Norman Mayer

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Norman David Mayer
Born(1916-03-31)March 31, 1916
El Paso, Texas,
DiedDecember 9, 1982(1982-12-09) (aged 66)
Washington D.C., U.S.
Arlington National Cemetery
AllegianceUnited States
Service/branchUnited States Navy

Norman David Mayer (March 31, 1916 – December 9, 1982) was an American anti-nuclear weapons activist who was shot and killed by the United States Park Police after threatening to blow up the Washington Monument.

Early life[edit]

Mayer was born in El Paso, Texas, to Jesse and Margott Mayer. After his father died two years later, his penniless mother moved him and his brother Aubrey to New Orleans; she then entered nursing school and placed the children in an orphanage. As a teenager, Mayer attended a trade school where he trained as a tool and die maker. He left New Orleans and spent much of the 1930s travelling from job to job from Nome, Alaska, to the Caribbean, working in a rubber plant and in gold mines among other jobs. He was drafted into the United States Navy in 1944 while living in Los Angeles and spent two years stationed at the San Diego Naval Station. He was discharged as a fireman first class and returned to a life of drifting, working in Miami as a machinist in the mid-1950s, as a hotel maintenance man in Puerto Rico, the Virgin Islands and Jamaica during the 1960s, and as a helicopter mechanic in South Vietnam from 1969 to 1970. In 1971, he was seriously injured while working on an oil rig in Brunei and recuperated in Singapore before traveling across South Asia. In 1976, he was arrested in Hong Kong for possession of 20 kilograms (44 lb) of marijuana in a botched attempt to make a sale. Mayer researched the law in jail and after fifteen months managed to have his conviction reversed on a technicality. He was deported back to the U.S. and returned to working in hotels.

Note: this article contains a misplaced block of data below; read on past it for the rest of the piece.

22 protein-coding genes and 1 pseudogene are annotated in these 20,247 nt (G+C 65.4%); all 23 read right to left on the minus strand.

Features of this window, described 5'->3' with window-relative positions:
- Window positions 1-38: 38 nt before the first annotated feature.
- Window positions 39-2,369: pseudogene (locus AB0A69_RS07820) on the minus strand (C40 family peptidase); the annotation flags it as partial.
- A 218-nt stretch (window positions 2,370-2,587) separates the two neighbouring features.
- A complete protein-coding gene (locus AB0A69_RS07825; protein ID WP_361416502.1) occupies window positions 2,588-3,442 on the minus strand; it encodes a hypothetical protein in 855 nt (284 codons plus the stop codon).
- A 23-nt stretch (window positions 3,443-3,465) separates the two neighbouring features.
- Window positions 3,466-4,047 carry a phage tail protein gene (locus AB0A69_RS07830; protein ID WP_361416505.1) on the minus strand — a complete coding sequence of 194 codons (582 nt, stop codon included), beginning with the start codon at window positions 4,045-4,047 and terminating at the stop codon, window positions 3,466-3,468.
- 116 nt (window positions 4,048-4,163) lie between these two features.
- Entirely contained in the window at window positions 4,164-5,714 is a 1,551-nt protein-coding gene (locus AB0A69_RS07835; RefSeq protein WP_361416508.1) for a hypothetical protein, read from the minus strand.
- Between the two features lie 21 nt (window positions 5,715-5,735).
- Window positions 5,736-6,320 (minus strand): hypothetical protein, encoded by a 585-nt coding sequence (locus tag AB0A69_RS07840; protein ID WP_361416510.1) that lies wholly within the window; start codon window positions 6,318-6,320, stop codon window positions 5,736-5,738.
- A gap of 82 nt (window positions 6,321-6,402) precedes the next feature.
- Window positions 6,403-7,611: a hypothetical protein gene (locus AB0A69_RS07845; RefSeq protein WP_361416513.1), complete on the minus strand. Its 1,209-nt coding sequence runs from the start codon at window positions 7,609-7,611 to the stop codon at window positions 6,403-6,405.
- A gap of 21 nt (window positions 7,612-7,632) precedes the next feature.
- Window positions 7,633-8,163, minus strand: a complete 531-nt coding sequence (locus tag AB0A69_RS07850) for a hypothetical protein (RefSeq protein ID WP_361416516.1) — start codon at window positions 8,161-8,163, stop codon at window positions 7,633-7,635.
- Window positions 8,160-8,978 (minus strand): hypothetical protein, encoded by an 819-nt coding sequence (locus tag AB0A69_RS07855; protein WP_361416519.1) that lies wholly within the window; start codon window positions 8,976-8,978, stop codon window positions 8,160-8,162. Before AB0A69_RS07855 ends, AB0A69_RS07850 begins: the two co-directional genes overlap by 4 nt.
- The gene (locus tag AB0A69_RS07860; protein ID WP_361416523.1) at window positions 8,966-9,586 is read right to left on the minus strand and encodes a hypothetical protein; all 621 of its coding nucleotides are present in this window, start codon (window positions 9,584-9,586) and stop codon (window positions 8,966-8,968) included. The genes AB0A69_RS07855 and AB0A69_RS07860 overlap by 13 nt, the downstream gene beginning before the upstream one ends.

Nuclear weapons protests and Washington Monument threat[edit]

The White House Peace Vigil, June 2006.

In 1978, Mayer focused on protesting nuclear weapons. He wished to stage a destructive and dramatic event to grab attention for his cause, and unsuccessfully tried to purchase explosives in Hazard, Kentucky, in May 1982. Mayer moved to Washington, DC in June that year, and spent every day for the next few months displaying large plywood signs in front of the White House and proselytizing to passing tourists. Mayer eventually found this manner of protesting frustrating and ineffectual and developed a new attention-getting scheme.

On December 8, 1982, Mayer drove a white van bearing the message "#1 PRIORITY: BAN NUCLEAR WEAPONS" in large letters on its side up to the base of the Washington Monument and jumped out wearing a black motorcycle helmet, a bright blue snowsuit and carrying a remote control. Mayer claimed that he would destroy the Monument with 1,000 pounds (500 kg) of TNT loaded in his van unless a national dialogue on the threat of nuclear weapons was seriously undertaken. Mayer also claimed that he had a hidden accomplice who could also detonate the explosives.